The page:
Setting a Simple Thanksgiving Table

Setting a simple Thanksgiving table means making a beautiful space for your family to gather, enjoy time together and eat delicious food.

Growing up Thanksgiving was always my favorite holiday. I loved hanging out with my family while eating all of the delicious food. It was a more “chill” version of Christmas. But my family’s Thanksgivings were nothing like the formal dinner feasts that you see on TV. Our family Thanksgivings were more like every person for themselves. There were usually at least 25 – 30 people lined up buffet-style in the kitchen to get their food. Then, you found a spot somewhere to eat. On the couch, on the floor, wherever. The dining room table held all of the food that wasn’t hot and the desserts, There wasn’t really a spot to sit at a table. And there was never china, glasses or real silverware, it was all about the big Chinet paper plates, red Solo cups and plastic forks.

As a creative person, I love admiring other peoples’ gorgeous tables and place settings. They are so beautiful and elaborate. I love to style my own dining table for our dinner parties as well, but I always stick to the simpler side. While I love a beautiful table, they aren’t usually very practical. If the centerpieces are too tall, then you can’t see the person across from you. If you set out too many dishes, then there isn’t enough room for everything on the table. So I tone it down. What’s on the table isn’t important it’s the people around it. 

Simple Thanksgiving Tablescape

My simple Thanksgiving table also means that I don’t spend a lot of money on making a pretty tablescape. I don’t want to invest in decor that I will never use again. This year’s simple Thanksgiving tablescape was inspired by a Dollar Tree find. I stumbled across some gorgeous vintage-inspired bottles when I was searching for faux pumpkins.. There were several different shapes and colors, but I stuck with green and red. I will get more use out of those colors because they work year round. Both colors for Christmas, green for spring and red for summer/ July 4th.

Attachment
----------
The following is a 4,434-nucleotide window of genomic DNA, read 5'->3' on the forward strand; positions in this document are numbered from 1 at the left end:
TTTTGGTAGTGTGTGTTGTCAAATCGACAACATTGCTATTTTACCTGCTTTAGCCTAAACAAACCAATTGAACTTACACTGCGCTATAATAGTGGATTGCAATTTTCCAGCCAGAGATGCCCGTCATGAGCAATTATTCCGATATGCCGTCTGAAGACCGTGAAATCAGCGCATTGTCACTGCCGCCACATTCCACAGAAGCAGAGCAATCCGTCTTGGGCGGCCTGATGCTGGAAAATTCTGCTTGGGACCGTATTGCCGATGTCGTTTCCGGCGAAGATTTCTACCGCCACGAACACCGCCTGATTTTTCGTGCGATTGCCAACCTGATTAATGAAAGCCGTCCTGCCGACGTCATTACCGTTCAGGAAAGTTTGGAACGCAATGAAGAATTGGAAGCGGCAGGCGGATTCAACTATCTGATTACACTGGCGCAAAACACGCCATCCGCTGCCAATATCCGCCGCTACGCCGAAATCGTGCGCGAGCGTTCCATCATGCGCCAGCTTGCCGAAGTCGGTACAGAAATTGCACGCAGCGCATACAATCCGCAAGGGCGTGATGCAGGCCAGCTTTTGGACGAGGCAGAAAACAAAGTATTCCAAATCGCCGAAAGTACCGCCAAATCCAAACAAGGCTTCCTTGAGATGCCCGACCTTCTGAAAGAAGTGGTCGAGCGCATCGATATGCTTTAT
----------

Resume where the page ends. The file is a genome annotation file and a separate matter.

To keep the table from looking too holly and jolly, I worked in some orange faux foliage and a few pumpkins. I’ve had the orange garland for years, and I layered it with a faux greenery garland from Michael’s. I purposefully didn’t want the garland to extend all the way to the ends of the table so that I could have 8 place settings. But I broke a plate while setting this up so mine only has 6. I do like that it gives the table plenty of breathing room. There could be bread or other elements of the meal easily placed there.

To keep the table from being too plain I added red Gala apples to each place setting for a little bit of color. I usually keep a bowl or basket on hand for guests to place these “pops of color” into when the meal actually begins. After 7 years of hosting people for Passover I’ve learned that guests can sometimes feel awkward about what to do with the decorative elements of a table. They don’t want to mess anything up or seem unappreciative of your hard work. I head this off by just having a place for all those pieces to go and collecting them as everyone sits down. Then your guests don’t feel awkward about moving your gilded pine cones to the side and accidentally spilling gravy on them. 

I, obviously, love decorating my house for each season. It makes me more excited to celebrate and I enjoy the creative energy. But, I honestly don’t remember the decorations after all is said and done. I remember the people, the laughter, the good food and the joy. Those are the things that really matter. So while I’d encourage anyone to do what makes them happy, remember to keep your eyes on the bigger picture. Don’t stress, just enjoy. 

5 Tips for Setting a Simple Thanksgiving Table

  1. Make sure everyone at the table can see each other. Conversation is more important than a giant centerpiece.
  2. Don’t spend a lot of money decorating. Try repurposing decorations you already have or shopping clearance racks, thrift stores or Dollar Tree.
  3. Give the place settings room to breath. Not every surface needs to be covered, blank space for extra dishes or food is useful and creates a more relaxed atmosphere.
  4. Have a place to put all of the decorations that need to be moved for eating and collect them before the meal begins.
  5. Remember what’s important and don’t stress about the things that don’t matter.

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